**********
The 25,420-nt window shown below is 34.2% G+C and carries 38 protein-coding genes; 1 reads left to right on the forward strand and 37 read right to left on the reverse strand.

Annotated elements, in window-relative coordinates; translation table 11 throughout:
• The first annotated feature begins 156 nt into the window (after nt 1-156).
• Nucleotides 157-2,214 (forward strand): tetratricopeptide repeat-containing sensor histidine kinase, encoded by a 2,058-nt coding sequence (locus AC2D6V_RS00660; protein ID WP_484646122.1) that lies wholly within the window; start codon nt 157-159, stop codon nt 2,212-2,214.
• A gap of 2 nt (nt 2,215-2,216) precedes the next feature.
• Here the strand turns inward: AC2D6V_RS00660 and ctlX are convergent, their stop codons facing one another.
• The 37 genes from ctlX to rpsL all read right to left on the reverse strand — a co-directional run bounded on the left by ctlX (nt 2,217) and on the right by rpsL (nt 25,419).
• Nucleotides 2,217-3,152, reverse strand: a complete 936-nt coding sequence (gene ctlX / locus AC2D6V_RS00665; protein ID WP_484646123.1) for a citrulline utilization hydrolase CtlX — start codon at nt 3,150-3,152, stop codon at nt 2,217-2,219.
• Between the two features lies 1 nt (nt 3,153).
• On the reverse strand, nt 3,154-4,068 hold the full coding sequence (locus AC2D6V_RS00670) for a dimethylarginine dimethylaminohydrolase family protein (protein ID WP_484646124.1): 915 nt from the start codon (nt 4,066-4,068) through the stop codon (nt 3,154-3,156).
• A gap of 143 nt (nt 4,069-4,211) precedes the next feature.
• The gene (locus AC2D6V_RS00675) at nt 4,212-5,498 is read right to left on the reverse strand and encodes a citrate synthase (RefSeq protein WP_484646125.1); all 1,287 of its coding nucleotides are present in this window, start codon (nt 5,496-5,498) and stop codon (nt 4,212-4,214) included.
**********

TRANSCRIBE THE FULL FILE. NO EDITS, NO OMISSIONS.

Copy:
The 25,420-nt window shown below is 34.2% G+C and carries 38 protein-coding genes; 1 reads left to right on the forward strand and 37 read right to left on the reverse strand.

Annotated elements, in window-relative coordinates; translation table 11 throughout:
• The first annotated feature begins 156 nt into the window (after nt 1-156).
• Nucleotides 157-2,214 (forward strand): tetratricopeptide repeat-containing sensor histidine kinase, encoded by a 2,058-nt coding sequence (locus AC2D6V_RS00660; protein ID WP_484646122.1) that lies wholly within the window; start codon nt 157-159, stop codon nt 2,212-2,214.
• A gap of 2 nt (nt 2,215-2,216) precedes the next feature.
• Here the strand turns inward: AC2D6V_RS00660 and ctlX are convergent, their stop codons facing one another.
• The 37 genes from ctlX to rpsL all read right to left on the reverse strand — a co-directional run bounded on the left by ctlX (nt 2,217) and on the right by rpsL (nt 25,419).
• Nucleotides 2,217-3,152, reverse strand: a complete 936-nt coding sequence (gene ctlX / locus AC2D6V_RS00665; protein ID WP_484646123.1) for a citrulline utilization hydrolase CtlX — start codon at nt 3,150-3,152, stop codon at nt 2,217-2,219.
• Between the two features lies 1 nt (nt 3,153).
• On the reverse strand, nt 3,154-4,068 hold the full coding sequence (locus AC2D6V_RS00670) for a dimethylarginine dimethylaminohydrolase family protein (protein ID WP_484646124.1): 915 nt from the start codon (nt 4,066-4,068) through the stop codon (nt 3,154-3,156).
• A gap of 143 nt (nt 4,069-4,211) precedes the next feature.
• The gene (locus AC2D6V_RS00675) at nt 4,212-5,498 is read right to left on the reverse strand and encodes a citrate synthase (RefSeq protein WP_484646125.1); all 1,287 of its coding nucleotides are present in this window, start codon (nt 5,496-5,498) and stop codon (nt 4,212-4,214) included.